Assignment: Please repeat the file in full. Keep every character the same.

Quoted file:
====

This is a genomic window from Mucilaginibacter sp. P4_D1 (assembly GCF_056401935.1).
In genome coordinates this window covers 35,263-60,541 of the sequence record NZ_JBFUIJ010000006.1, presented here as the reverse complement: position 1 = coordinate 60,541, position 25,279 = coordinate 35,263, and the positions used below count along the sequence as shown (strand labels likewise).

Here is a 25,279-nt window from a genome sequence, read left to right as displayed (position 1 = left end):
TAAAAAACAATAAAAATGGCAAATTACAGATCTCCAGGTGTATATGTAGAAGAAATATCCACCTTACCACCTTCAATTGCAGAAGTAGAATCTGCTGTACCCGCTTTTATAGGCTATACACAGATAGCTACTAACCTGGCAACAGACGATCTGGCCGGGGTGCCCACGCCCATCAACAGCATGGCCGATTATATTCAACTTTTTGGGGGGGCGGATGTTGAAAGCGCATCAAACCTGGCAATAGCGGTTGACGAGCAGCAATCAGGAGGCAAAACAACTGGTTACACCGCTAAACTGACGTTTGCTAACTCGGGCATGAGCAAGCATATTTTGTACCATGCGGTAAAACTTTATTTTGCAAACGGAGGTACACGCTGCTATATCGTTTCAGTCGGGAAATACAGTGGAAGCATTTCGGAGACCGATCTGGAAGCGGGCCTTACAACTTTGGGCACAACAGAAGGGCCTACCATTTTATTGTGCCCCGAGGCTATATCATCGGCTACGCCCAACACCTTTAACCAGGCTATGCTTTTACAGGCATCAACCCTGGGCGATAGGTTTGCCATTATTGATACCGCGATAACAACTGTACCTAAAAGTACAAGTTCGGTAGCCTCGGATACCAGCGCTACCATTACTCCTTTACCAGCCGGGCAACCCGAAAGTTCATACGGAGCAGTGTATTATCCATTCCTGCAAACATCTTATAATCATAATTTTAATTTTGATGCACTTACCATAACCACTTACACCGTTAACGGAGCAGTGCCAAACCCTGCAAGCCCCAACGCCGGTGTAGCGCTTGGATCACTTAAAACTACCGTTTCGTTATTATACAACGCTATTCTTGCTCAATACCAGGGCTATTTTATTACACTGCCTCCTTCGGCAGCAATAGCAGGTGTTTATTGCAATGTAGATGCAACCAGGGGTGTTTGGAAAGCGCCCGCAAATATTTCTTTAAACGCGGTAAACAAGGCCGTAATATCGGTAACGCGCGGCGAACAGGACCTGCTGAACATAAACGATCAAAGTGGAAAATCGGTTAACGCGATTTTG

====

This is a genomic window from Mucilaginibacter sp. P4_D1 (assembly GCF_056401935.1).
In genome coordinates this window covers 35,263-60,541 of the sequence record NZ_JBFUIJ010000006.1, presented here as the reverse complement: position 1 = coordinate 60,541, position 25,279 = coordinate 35,263, and the positions used below count along the sequence as shown (strand labels likewise).

Here is a 25,279-nt window from a genome sequence, read left to right as displayed (position 1 = left end):
TAAAAAACAATAAAAATGGCAAATTACAGATCTCCAGGTGTATATGTAGAAGAAATATCCACCTTACCACCTTCAATTGCAGAAGTAGAATCTGCTGTACCCGCTTTTATAGGCTATACACAGATAGCTACTAACCTGGCAACAGACGATCTGGCCGGGGTGCCCACGCCCATCAACAGCATGGCCGATTATATTCAACTTTTTGGGGGGGCGGATGTTGAAAGCGCATCAAACCTGGCAATAGCGGTTGACGAGCAGCAATCAGGAGGCAAAACAACTGGTTACACCGCTAAACTGACGTTTGCTAACTCGGGCATGAGCAAGCATATTTTGTACCATGCGGTAAAACTTTATTTTGCAAACGGAGGTACACGCTGCTATATCGTTTCAGTCGGGAAATACAGTGGAAGCATTTCGGAGACCGATCTGGAAGCGGGCCTTACAACTTTGGGCACAACAGAAGGGCCTACCATTTTATTGTGCCCCGAGGCTATATCATCGGCTACGCCCAACACCTTTAACCAGGCTATGCTTTTACAGGCATCAACCCTGGGCGATAGGTTTGCCATTATTGATACCGCGATAACAACTGTACCTAAAAGTACAAGTTCGGTAGCCTCGGATACCAGCGCTACCATTACTCCTTTACCAGCCGGGCAACCCGAAAGTTCATACGGAGCAGTGTATTATCCATTCCTGCAAACATCTTATAATCATAATTTTAATTTTGATGCACTTACCATAACCACTTACACCGTTAACGGAGCAGTGCCAAACCCTGCAAGCCCCAACGCCGGTGTAGCGCTTGGATCACTTAAAACTACCGTTTCGTTATTATACAACGCTATTCTTGCTCAATACCAGGGCTATTTTATTACACTGCCTCCTTCGGCAGCAATAGCAGGTGTTTATTGCAATGTAGATGCAACCAGGGGTGTTTGGAAAGCGCCCGCAAATATTTCTTTAAACGCGGTAAACAAGGCCGTAATATCGGTAACGCGCGGCGAACAGGACCTGCTGAACATAAACGATCAAAGTGGAAAATCGGTTAACGCGATTTTG